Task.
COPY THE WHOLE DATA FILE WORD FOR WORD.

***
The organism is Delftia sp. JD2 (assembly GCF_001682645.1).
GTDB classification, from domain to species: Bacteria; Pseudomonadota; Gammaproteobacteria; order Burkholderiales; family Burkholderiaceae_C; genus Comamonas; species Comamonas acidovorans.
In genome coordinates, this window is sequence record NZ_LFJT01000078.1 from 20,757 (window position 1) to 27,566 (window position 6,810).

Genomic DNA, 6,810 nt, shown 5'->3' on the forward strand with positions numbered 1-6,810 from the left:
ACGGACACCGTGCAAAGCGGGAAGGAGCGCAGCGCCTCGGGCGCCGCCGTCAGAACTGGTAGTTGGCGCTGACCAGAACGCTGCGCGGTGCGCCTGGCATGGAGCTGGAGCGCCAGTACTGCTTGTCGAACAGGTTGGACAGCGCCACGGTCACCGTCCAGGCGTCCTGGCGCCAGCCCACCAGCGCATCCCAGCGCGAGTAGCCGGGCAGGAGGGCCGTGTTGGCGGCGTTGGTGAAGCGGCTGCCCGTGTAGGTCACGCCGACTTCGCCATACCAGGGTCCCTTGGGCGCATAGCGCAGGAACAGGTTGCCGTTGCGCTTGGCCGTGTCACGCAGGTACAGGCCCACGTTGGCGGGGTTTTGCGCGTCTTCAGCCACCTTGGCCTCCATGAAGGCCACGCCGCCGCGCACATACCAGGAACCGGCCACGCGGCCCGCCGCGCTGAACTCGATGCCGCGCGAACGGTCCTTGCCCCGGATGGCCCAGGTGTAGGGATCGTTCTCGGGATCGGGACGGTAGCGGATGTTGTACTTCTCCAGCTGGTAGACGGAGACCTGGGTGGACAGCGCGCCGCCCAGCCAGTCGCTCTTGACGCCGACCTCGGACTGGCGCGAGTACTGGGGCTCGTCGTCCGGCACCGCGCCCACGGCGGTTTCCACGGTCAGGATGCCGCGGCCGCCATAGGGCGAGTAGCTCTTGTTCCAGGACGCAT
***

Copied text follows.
The organism is Delftia sp. JD2 (assembly GCF_001682645.1).
GTDB classification, from domain to species: Bacteria; Pseudomonadota; Gammaproteobacteria; order Burkholderiales; family Burkholderiaceae_C; genus Comamonas; species Comamonas acidovorans.
In genome coordinates, this window is sequence record NZ_LFJT01000078.1 from 20,757 (window position 1) to 27,566 (window position 6,810).

Genomic DNA, 6,810 nt, shown 5'->3' on the forward strand with positions numbered 1-6,810 from the left:
ACGGACACCGTGCAAAGCGGGAAGGAGCGCAGCGCCTCGGGCGCCGCCGTCAGAACTGGTAGTTGGCGCTGACCAGAACGCTGCGCGGTGCGCCTGGCATGGAGCTGGAGCGCCAGTACTGCTTGTCGAACAGGTTGGACAGCGCCACGGTCACCGTCCAGGCGTCCTGGCGCCAGCCCACCAGCGCATCCCAGCGCGAGTAGCCGGGCAGGAGGGCCGTGTTGGCGGCGTTGGTGAAGCGGCTGCCCGTGTAGGTCACGCCGACTTCGCCATACCAGGGTCCCTTGGGCGCATAGCGCAGGAACAGGTTGCCGTTGCGCTTGGCCGTGTCACGCAGGTACAGGCCCACGTTGGCGGGGTTTTGCGCGTCTTCAGCCACCTTGGCCTCCATGAAGGCCACGCCGCCGCGCACATACCAGGAACCGGCCACGCGGCCCGCCGCGCTGAACTCGATGCCGCGCGAACGGTCCTTGCCCCGGATGGCCCAGGTGTAGGGATCGTTCTCGGGATCGGGACGGTAGCGGATGTTGTACTTCTCCAGCTGGTAGACGGAGACCTGGGTGGACAGCGCGCCGCCCAGCCAGTCGCTCTTGACGCCGACCTCGGACTGGCGCGAGTACTGGGGCTCGTCGTCCGGCACCGCGCCCACGGCGGTTTCCACGGTCAGGATGCCGCGGCCGCCATAGGGCGAGTAGCTCTTGTTCCAGGACGCAT